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A systematic analysis of the PARP protein family identifies new functions critical for cell physiology.

Vyas S, Chesarone-Cataldo M, Todorova T, Huang YH, Chang P - Nat Commun (2013)

Bottom Line: These include the regulation of membrane structures, cell viability, cell division and the actin cytoskeleton.Further analysis of PARP14 shows that it is a component of focal adhesion complexes required for proper cell motility and focal adhesion function.In total, we show that PARP proteins are critical regulators of eukaryotic physiology.

View Article: PubMed Central - PubMed

Affiliation: Koch Institute for Integrative Cancer Research, Massachusetts Institute of Technology, Cambridge, Massachusetts 02139, USA.

ABSTRACT
The poly(ADP-ribose) polymerase (PARP) family of proteins use NAD(+) as their substrate to modify acceptor proteins with ADP-ribose modifications. The function of most PARPs under physiological conditions is unknown. Here, to better understand this protein family, we systematically analyse the cell cycle localization of each PARP and of poly(ADP-ribose), a product of PARP activity, then identify the knockdown phenotype of each protein and perform secondary assays to elucidate function. We show that most PARPs are cytoplasmic, identify cell cycle differences in the ratio of nuclear to cytoplasmic poly(ADP-ribose) and identify four phenotypic classes of PARP function. These include the regulation of membrane structures, cell viability, cell division and the actin cytoskeleton. Further analysis of PARP14 shows that it is a component of focal adhesion complexes required for proper cell motility and focal adhesion function. In total, we show that PARP proteins are critical regulators of eukaryotic physiology.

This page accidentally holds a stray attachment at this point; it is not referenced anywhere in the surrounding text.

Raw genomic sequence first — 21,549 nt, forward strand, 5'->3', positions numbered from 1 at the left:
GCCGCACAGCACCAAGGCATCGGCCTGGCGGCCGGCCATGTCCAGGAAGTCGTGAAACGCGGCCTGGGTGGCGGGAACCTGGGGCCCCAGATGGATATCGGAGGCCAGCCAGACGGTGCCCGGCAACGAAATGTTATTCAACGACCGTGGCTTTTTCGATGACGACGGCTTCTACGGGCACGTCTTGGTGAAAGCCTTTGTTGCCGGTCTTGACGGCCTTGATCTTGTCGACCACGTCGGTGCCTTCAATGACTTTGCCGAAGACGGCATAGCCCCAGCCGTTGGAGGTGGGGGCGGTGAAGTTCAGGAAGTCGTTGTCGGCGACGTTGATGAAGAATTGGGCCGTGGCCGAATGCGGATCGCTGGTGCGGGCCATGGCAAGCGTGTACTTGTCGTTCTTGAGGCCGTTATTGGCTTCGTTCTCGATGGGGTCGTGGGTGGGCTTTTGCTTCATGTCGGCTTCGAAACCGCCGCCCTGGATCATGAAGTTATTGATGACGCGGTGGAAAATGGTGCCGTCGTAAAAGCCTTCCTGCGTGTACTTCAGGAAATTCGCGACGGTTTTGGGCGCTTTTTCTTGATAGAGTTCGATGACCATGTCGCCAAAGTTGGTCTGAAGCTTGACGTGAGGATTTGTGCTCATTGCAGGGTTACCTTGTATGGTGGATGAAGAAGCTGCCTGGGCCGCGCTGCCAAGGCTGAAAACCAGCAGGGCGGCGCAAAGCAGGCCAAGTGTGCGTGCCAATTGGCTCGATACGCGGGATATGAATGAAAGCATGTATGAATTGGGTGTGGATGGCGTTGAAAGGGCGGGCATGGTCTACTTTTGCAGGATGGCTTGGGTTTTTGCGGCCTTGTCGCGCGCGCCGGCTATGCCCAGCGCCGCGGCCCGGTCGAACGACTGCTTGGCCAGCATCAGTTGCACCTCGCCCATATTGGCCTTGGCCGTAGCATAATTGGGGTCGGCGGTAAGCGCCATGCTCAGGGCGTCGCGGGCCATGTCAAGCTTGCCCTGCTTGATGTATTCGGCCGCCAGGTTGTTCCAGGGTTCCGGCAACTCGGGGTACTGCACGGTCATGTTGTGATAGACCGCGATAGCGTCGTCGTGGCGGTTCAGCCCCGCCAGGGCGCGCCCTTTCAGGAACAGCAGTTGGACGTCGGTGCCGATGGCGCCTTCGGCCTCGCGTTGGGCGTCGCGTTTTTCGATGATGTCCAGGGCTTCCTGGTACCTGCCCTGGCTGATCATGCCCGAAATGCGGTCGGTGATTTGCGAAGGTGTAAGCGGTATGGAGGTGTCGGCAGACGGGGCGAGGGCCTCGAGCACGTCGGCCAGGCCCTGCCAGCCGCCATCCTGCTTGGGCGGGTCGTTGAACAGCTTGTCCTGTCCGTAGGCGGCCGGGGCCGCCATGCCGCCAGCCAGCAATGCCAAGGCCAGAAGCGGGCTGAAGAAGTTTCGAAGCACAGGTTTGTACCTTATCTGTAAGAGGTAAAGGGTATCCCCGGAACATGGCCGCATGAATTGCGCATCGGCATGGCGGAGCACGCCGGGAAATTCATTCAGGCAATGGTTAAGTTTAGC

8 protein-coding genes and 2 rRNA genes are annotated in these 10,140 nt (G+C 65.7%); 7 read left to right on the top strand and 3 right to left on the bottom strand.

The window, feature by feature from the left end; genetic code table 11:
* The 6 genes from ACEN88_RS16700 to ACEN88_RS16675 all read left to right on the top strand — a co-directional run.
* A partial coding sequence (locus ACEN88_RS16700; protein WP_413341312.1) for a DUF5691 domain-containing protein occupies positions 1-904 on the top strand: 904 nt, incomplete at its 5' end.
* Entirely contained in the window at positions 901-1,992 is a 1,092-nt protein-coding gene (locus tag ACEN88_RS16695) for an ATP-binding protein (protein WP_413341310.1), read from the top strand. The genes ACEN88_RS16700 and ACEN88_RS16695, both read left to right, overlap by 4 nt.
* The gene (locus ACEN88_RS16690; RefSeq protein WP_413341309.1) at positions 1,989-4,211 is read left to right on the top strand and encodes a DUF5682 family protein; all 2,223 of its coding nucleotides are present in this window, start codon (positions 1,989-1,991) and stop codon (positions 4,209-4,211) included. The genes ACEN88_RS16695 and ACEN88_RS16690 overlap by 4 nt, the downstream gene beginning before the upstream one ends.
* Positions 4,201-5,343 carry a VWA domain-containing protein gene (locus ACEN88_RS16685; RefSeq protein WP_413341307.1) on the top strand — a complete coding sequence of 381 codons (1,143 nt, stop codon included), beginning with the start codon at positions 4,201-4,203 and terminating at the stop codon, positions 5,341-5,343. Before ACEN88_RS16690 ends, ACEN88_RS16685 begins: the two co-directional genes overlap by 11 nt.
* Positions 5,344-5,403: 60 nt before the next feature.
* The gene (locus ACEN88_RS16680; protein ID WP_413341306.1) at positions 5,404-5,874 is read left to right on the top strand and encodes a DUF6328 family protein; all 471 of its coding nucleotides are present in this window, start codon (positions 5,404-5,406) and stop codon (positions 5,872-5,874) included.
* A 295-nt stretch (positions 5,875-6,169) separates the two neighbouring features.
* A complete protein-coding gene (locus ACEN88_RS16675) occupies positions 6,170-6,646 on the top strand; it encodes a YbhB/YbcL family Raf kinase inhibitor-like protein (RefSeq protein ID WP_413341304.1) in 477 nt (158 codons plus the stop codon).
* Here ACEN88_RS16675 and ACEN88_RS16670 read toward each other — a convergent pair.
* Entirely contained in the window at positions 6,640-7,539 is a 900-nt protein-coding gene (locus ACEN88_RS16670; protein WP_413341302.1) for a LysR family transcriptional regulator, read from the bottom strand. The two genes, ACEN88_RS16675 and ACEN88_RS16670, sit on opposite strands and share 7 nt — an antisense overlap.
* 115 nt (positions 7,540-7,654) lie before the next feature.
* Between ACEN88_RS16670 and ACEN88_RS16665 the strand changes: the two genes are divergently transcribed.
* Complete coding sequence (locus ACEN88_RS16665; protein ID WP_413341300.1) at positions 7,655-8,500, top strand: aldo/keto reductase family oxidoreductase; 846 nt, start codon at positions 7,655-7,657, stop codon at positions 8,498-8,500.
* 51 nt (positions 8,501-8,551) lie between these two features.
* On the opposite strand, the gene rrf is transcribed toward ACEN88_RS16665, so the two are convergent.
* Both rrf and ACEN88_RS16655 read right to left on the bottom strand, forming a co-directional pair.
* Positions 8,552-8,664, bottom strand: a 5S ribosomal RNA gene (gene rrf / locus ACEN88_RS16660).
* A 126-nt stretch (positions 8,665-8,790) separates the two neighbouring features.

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PARP14 depletion from focal adhesions results in increased adhesive strengthA) Control or PARP14 siRNA treated cells plated on fibronectin were treated with trypsin for the indicated times and percent cells detached quantified at each time point. Error bars represent standard deviation. B) Control or PARP14 siRNA treated cells plated on fibronectin were subjected to a constant centrifugal force (2,000 g) for 30 min and the number of cells detached during centrifugation quantified. Representative images of control and PARP14 knock-down cells before and after centrifugation shown at right. Error bars represent standard deviation. C) Control or PARP14 siRNA treated cells were allowed to adhere to a fibronectin coated plate for the indicated times, fixed and stained with anti-paxillin and phalloidin, and the area of individual cells quantified at each timepoint. Error bars represent standard deviation. Representative images of control or PARP14 knock-down cells at each time point are shown. Scale bar, 25 μm.